Lawyer: Suffolk Downs 'blindsided' by Caesars problems

Suffolk Downs officials said today they were shocked to learn of the issues raised by a state investigation into operations at their proposed casino operator earlier this month - especially after learning state investigators had started asking questions about them several months earlier.

Meanwhile, officials said they are talking to a number of new possible casino operators, but can't guarantee they'll have one selected by next Tuesday's election, in which East Boston and Revere voters will decide whether to back the proposal. However, Suffolk official Charles Baker III told the Massachusetts Gaming Commission that whoever they chose will be bound by the "host agreements" the racetrack has signed with the two cities. He added that Suffolk Downs will "do what it takes" to let officials in both cities vet whichever operator is hired.

Suffolk Downs dropped Caesars as operator of the proposed $1-billion project after learning state investigators had raised concerns about the involvement of Caesars with a company linked to the Russian mob, its apparent coddling of a man dropping millions in bets and its overall financial health.

Former state Attorney General Tom Reilly, working for Suffolk, said the fact Caesars never told Suffolk about the Russian-mob issue - which involves a company that had nothing to do with the Suffolk Downs bid - until several months after Massachusetts investigators began asking about it was "very troubling to me."

"Suffolk was totally in the dark as to this matter," he said. "Suffolk was blindsided by this."

Under questioning from a commission investigator, Baker said the track had learned a valuable lesson: Googling a potential operator is not enough to ensure it has no issues to worry about. Going forward, he said, track officials will do more in-depth investigations before selecting a new operator.

Suffolk Downs said it is working with Caesars to get Caesars to divest its 4% share in the proposed project.

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"Under questioning from a

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"Under questioning from a commission investigator, Baker said the track had learned a valuable lesson: Googling a potential operator is not enough to ensure it has no issues to worry about. Going forward, he said, track officials will do more in-depth investigations before selecting a new operator."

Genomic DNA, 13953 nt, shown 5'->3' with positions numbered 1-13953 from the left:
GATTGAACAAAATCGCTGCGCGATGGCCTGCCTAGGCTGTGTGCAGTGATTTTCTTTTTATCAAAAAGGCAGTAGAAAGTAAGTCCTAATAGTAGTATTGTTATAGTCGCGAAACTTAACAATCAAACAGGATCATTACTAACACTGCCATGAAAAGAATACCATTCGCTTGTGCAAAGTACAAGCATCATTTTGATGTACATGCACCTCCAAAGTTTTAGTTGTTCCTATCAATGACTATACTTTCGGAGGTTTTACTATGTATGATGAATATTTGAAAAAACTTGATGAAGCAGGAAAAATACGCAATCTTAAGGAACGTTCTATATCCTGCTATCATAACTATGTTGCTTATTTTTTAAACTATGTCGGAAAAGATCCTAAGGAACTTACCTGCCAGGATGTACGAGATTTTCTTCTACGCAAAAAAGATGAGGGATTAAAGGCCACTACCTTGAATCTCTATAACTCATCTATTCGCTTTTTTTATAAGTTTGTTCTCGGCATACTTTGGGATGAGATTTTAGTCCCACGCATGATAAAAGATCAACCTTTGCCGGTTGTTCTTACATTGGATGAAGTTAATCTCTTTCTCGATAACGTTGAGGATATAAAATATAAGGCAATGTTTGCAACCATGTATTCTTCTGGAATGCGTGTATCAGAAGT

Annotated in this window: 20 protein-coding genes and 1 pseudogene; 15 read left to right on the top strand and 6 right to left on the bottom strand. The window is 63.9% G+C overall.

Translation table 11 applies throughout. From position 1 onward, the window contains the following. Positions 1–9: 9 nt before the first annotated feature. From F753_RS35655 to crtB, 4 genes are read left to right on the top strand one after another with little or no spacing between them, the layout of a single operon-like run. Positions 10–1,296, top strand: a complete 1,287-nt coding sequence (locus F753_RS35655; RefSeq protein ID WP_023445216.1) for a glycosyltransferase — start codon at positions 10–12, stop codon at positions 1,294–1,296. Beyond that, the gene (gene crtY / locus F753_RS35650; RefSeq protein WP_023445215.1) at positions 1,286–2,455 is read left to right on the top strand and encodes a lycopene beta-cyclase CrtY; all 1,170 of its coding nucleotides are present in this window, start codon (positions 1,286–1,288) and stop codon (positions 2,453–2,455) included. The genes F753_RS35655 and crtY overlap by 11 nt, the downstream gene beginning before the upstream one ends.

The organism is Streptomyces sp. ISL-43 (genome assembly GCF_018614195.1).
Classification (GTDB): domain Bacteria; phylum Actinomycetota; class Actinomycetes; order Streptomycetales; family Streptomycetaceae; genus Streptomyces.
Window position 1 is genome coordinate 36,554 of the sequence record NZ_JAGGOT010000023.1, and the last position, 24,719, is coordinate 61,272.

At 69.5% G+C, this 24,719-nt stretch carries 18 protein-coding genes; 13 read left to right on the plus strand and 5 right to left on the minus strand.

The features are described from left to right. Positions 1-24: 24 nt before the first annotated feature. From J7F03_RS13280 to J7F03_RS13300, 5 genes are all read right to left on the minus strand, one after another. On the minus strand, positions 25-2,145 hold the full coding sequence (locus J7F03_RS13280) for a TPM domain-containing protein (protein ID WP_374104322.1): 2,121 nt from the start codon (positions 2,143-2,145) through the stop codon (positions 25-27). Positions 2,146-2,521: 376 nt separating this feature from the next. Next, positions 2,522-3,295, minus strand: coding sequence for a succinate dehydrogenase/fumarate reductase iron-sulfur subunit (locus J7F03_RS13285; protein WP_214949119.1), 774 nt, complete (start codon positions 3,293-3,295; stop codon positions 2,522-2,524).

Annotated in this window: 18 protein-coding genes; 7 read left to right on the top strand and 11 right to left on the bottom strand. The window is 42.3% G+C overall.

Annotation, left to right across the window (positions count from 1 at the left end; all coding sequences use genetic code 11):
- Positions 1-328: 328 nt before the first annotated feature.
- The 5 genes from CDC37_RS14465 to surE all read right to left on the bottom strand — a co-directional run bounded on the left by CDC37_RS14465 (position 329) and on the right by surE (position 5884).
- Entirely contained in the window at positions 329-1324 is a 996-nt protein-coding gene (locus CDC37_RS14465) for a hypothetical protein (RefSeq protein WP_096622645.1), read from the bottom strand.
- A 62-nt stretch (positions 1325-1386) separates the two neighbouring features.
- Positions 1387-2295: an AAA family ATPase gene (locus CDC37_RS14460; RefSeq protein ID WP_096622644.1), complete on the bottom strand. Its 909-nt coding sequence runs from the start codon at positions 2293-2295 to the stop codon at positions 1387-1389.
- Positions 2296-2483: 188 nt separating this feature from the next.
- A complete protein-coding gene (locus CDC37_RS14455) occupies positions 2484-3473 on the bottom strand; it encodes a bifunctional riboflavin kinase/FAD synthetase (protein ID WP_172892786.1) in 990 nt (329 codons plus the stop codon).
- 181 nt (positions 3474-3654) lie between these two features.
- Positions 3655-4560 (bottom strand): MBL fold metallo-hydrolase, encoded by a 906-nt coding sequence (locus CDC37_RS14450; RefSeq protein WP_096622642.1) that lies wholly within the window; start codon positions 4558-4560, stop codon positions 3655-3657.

You have to be kidding me. With this much on the line the only vetting they did was googling? Mind-boggling.

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Yeah, it was interesting

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Baker was asked how they did due diligence and he kept talking about how they looked up Casears via the Internet and Lexis-Nexis.

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Seriously.

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This just can't be the first time someone's gone through the process of pushing their plan to open a casino forward. Detroit got 'em (Windsor had them across the river, so...), St. Louis got 'em (Illinois had them across the river, so ...) - not sure that a river was involved here, but sheesh.

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Perfect idea

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The city owns the land where the Bank of America Pavilion is in Southie. Move the concert venue to suffolk, sell the land in the seaport for a small fortune. Suffolk stays viable, city gets a better concert venue with its own T stop, development can begin on another mundane looking building. Use the $$ from sale to improve 1A and fund boardman st flyover. 495 gets a casino! Your welcome.

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Worth noting Suffolk Downs

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Worth noting Suffolk Downs has held concerts in the past. The Beatles in 1966 and Radiohead in 2001, at the very least. I'm sure there have been others.

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Willful Ignorance?

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Perhaps Suffolk Downs was only concerned with whatever was already publicly known about Caesars. Digging into all the dirt about most any gambling operator would probably reveal things they'd rather not want to know.

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Shocked?

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I believe the correct phrasing would be "Suffolk Downs officials said today they were shocked, shocked to learn of the issues raised by a state investigation…"

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